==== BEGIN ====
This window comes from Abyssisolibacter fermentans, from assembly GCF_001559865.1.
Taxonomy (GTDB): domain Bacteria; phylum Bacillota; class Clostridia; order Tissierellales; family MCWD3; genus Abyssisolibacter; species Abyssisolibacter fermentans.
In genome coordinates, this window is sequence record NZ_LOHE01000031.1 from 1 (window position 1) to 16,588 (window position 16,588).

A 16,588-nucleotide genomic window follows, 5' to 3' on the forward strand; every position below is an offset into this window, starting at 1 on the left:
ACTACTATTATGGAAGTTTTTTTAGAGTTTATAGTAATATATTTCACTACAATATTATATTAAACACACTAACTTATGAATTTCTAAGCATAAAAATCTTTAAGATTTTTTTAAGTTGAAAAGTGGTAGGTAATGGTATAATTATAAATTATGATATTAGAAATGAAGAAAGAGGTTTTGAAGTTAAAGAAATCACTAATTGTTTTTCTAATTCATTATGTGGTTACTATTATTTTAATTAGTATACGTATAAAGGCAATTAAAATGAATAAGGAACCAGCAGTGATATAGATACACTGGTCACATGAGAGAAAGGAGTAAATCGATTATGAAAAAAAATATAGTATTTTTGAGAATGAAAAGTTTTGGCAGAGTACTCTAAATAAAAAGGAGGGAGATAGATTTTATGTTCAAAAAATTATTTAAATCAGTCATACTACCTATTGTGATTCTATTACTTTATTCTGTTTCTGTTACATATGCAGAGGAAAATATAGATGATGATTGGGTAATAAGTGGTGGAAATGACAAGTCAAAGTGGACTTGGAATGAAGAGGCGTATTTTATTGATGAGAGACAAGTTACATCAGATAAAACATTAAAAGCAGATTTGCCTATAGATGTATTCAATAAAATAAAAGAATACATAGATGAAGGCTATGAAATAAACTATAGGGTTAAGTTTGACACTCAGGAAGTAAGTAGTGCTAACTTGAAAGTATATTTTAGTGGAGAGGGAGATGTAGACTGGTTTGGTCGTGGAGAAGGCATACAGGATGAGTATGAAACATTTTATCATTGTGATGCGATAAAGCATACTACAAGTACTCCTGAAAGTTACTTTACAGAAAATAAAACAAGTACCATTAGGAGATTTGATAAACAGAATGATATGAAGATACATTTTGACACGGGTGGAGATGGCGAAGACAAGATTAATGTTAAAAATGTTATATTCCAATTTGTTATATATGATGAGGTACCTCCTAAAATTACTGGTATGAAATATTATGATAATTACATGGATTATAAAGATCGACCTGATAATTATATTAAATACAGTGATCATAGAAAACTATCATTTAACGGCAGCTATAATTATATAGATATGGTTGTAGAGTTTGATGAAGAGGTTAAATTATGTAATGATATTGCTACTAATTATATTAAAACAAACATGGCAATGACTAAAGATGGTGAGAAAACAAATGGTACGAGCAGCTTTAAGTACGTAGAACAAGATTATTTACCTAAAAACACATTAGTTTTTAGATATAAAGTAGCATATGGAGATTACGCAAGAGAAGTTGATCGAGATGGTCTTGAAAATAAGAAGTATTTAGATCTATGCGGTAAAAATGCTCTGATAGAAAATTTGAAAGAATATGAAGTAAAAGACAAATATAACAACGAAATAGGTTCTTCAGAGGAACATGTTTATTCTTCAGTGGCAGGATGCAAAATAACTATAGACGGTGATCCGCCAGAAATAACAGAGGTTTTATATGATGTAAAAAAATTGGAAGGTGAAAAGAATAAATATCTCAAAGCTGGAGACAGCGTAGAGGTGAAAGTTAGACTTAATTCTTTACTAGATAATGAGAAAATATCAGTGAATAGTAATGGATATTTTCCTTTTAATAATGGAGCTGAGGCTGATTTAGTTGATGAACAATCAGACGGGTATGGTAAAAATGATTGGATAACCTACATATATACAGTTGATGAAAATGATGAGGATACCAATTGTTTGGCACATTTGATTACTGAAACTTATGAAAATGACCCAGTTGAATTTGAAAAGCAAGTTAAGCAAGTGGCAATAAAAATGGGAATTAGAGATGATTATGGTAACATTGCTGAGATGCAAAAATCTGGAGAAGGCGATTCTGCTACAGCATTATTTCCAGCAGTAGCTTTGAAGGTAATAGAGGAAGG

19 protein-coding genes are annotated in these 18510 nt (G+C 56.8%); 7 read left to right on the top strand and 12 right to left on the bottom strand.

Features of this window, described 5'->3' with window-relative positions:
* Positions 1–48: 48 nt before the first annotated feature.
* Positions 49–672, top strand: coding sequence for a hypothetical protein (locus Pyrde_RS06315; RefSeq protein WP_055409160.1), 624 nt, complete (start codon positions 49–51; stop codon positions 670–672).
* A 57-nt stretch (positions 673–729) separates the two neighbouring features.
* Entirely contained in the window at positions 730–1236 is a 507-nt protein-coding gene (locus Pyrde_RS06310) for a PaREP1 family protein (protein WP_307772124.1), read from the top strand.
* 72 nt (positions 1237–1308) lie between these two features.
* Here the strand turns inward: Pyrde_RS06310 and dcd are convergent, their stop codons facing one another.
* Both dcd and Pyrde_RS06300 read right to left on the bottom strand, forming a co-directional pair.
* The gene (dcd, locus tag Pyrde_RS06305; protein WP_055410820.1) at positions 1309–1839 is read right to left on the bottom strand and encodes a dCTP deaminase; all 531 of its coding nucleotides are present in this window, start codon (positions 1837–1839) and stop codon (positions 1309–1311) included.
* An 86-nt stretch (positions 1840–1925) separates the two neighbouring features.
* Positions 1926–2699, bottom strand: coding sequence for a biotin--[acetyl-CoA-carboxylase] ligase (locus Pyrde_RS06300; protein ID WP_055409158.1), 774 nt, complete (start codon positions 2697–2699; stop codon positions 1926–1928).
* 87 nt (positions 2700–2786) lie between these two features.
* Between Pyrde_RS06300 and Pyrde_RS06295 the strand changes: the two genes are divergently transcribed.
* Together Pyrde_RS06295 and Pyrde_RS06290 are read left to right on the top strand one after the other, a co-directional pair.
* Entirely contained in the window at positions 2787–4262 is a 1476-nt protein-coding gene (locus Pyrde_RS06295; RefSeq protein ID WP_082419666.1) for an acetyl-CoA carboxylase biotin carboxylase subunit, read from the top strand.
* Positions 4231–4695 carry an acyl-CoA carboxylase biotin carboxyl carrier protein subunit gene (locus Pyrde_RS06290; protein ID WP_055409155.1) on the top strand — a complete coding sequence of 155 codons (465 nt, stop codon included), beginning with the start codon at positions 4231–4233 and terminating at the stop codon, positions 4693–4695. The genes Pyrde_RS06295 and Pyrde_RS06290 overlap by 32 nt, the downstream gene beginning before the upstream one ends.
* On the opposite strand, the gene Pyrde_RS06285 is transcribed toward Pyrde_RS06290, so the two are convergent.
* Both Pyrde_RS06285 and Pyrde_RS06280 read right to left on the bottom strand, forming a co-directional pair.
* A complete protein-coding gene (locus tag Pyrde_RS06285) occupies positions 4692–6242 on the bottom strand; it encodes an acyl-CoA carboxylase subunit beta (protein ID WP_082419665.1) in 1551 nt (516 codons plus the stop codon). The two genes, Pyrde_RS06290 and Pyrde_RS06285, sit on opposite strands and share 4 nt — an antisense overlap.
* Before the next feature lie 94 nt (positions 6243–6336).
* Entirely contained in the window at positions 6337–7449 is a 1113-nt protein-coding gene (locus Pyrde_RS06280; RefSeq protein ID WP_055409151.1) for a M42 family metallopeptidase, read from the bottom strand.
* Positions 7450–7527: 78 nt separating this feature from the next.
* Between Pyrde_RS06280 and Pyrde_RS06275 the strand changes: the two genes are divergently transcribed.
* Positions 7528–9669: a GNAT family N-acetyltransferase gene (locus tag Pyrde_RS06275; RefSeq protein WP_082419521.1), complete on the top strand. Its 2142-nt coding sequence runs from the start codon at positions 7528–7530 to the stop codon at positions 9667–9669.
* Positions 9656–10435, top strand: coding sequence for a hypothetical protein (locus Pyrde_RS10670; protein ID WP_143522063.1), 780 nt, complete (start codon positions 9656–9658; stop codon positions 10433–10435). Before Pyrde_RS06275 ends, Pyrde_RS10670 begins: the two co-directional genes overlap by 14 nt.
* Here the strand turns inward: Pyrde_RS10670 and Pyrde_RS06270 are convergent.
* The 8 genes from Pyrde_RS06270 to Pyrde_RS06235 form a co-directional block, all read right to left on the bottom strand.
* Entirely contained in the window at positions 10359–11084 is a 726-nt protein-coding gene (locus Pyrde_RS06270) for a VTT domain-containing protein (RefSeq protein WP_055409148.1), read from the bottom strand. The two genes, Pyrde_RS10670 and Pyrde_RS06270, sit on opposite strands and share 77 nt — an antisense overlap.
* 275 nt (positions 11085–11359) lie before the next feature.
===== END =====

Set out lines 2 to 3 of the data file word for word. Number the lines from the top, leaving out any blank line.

Taxonomy (GTDB): domain Bacteria; phylum Bacillota; class Clostridia; order Tissierellales; family MCWD3; genus Abyssisolibacter; species Abyssisolibacter fermentans.
In genome coordinates, this window is sequence record NZ_LOHE01000031.1 from 1 (window position 1) to 16,588 (window position 16,588).